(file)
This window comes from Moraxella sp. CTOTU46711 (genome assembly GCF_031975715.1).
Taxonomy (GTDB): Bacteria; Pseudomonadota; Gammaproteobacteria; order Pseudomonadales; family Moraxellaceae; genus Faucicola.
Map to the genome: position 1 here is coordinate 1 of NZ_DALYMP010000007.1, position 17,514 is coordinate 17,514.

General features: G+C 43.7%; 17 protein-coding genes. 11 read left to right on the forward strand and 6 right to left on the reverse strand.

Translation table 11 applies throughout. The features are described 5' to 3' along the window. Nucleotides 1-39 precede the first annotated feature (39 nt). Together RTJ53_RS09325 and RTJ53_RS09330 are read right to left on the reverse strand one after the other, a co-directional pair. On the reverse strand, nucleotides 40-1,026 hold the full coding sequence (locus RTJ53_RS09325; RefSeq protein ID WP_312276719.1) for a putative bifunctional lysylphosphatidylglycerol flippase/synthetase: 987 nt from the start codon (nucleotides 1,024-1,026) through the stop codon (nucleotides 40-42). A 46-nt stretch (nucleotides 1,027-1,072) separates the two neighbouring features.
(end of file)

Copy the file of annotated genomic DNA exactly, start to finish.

This window comes from Moraxella sp. CTOTU46711 (genome assembly GCF_031975715.1).
Taxonomy (GTDB): Bacteria; Pseudomonadota; Gammaproteobacteria; order Pseudomonadales; family Moraxellaceae; genus Faucicola.
Map to the genome: position 1 here is coordinate 1 of NZ_DALYMP010000007.1, position 17,514 is coordinate 17,514.

General features: G+C 43.7%; 17 protein-coding genes. 11 read left to right on the forward strand and 6 right to left on the reverse strand.

Translation table 11 applies throughout. The features are described 5' to 3' along the window. Nucleotides 1-39 precede the first annotated feature (39 nt). Together RTJ53_RS09325 and RTJ53_RS09330 are read right to left on the reverse strand one after the other, a co-directional pair. On the reverse strand, nucleotides 40-1,026 hold the full coding sequence (locus RTJ53_RS09325; RefSeq protein ID WP_312276719.1) for a putative bifunctional lysylphosphatidylglycerol flippase/synthetase: 987 nt from the start codon (nucleotides 1,024-1,026) through the stop codon (nucleotides 40-42). A 46-nt stretch (nucleotides 1,027-1,072) separates the two neighbouring features.